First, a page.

The nation’s poultry association projects that the supply of chicks will drop to 3 billion in 2019 from 3.2 billion last year, after the the government banned the use of antibiotics in chicken feed, analyst Patricia Gabriela wrote in a report. A shortage of chickens has boosted the stock price of poultry producer PT Charoen Pokphand Indonesia, which has climbed 2.8 percent since the start of 2019 after surging 140 percent last year.
Other poultry companies including PT Malindo Feedmill and PT Japfa Comfeed have also rallied, as a growing middle class in the world’s fourth most populous nation shifts its protein consumption to meat from grains. Shares of Malindo, CIMB’s top stock pick for the industry, have gained 20 percent this year after rallying 89 percent in 2018. Japfa has surged 27 percent so for this year, adding to its gain of 65 percent in 2018.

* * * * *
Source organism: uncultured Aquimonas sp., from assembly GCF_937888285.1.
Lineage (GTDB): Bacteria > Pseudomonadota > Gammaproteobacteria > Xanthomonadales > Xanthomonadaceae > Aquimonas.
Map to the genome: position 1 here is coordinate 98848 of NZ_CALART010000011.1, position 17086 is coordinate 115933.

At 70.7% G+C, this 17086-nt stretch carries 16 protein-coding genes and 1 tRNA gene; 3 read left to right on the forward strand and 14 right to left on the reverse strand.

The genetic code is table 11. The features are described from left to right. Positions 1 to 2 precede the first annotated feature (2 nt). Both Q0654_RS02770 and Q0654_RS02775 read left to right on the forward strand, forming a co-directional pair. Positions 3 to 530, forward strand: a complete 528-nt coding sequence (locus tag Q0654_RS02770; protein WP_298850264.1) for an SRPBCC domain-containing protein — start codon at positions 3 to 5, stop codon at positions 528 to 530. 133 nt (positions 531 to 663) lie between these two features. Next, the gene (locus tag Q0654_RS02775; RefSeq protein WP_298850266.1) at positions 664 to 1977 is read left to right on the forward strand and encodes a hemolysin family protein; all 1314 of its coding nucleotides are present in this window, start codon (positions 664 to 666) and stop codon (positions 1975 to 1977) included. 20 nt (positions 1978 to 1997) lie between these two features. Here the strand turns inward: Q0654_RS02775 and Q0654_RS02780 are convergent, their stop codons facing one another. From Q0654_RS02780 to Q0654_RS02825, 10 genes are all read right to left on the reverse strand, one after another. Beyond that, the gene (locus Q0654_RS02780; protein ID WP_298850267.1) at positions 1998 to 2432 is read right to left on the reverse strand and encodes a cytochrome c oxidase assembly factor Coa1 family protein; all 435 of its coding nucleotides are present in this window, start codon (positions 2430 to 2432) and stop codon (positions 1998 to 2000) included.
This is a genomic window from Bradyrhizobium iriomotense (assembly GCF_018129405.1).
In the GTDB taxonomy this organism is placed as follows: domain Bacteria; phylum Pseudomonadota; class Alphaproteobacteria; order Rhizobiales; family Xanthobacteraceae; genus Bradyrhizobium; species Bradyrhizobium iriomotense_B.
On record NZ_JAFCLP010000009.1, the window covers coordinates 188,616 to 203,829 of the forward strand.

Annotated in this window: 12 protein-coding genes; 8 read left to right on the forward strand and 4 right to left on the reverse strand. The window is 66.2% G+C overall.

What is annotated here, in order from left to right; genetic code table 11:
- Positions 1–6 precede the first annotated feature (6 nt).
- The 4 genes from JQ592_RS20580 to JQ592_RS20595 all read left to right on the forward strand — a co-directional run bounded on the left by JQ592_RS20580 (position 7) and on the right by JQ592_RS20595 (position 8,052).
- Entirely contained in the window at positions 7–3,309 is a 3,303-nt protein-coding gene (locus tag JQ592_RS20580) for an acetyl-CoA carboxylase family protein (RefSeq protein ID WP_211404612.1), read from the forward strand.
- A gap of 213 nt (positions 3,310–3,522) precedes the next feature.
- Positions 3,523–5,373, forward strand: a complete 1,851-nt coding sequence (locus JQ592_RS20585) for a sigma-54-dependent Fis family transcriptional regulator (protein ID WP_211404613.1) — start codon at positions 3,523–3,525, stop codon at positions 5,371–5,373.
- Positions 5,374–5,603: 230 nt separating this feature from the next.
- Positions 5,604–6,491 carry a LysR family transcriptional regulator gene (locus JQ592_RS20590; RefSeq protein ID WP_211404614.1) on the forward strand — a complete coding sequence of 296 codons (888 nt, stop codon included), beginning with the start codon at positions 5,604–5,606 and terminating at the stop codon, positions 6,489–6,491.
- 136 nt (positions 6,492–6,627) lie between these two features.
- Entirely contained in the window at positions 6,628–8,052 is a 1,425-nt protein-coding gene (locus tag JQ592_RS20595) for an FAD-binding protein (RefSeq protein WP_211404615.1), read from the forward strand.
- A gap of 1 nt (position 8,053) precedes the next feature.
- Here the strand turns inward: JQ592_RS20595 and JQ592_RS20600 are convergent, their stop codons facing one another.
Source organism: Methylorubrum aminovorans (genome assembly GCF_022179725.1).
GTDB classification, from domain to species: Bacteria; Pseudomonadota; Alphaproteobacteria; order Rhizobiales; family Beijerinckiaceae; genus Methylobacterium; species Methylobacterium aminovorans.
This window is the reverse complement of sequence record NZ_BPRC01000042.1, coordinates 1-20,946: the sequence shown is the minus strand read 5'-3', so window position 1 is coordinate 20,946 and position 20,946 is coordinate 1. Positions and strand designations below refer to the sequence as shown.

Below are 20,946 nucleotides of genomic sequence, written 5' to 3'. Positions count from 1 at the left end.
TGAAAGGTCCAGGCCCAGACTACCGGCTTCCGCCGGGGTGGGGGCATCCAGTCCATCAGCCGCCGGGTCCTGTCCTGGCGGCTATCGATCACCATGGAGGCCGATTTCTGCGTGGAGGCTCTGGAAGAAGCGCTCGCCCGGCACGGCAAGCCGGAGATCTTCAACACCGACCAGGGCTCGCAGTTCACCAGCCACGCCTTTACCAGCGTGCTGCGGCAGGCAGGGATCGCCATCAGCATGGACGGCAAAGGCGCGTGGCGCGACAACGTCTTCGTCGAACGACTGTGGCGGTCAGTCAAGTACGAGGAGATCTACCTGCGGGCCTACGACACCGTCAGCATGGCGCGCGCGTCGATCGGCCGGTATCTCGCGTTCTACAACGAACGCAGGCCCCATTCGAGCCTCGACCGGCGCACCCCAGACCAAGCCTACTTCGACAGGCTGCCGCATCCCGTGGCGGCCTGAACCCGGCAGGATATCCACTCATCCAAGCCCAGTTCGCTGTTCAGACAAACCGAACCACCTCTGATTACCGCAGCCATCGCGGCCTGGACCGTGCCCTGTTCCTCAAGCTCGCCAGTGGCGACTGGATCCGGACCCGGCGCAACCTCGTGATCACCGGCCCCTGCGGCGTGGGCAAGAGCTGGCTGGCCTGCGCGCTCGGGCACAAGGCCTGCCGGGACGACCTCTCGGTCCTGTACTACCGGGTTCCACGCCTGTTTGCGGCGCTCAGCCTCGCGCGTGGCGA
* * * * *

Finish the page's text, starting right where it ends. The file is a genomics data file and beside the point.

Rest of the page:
CP Indonesia is expected to report a record profit for 2018, with its widest net profit margin in five years, according to analyst estimates compiled by Bloomberg. The price of a day-old-chick, known as DOC, rose 42 percent year-on-year in January, after poultry prices reached all-time high last year, according to Gabriela.
“The higher DOC price reflects its more acute shortage, which we expect to normalize in 3Q19F,” wrote Gabriela, who maintains an overweight recommendation on the industry. “We expect the sector’s up-cycle momentum to last up to 2Q19.”
Still, higher corn prices and the government intervention pose risks for the industry. President Joko Widodo has been putting more effort in controlling inflation and prices of basic necessities ahead of presidential and general elections in April.
While the government can ask producers to cut prices, especially if the cost of chicken rises too steeply ahead of the Ramadan festive season in the middle of this year, CIMB says not much can be done to fix the industry’s shortage.
“The government can only ask the big poultry players to sell DOC at a discounted price to independent farmers,” Gabriela wrote. “Overall, we believe there is not much the government can do to correct the current environment of supply shortage.”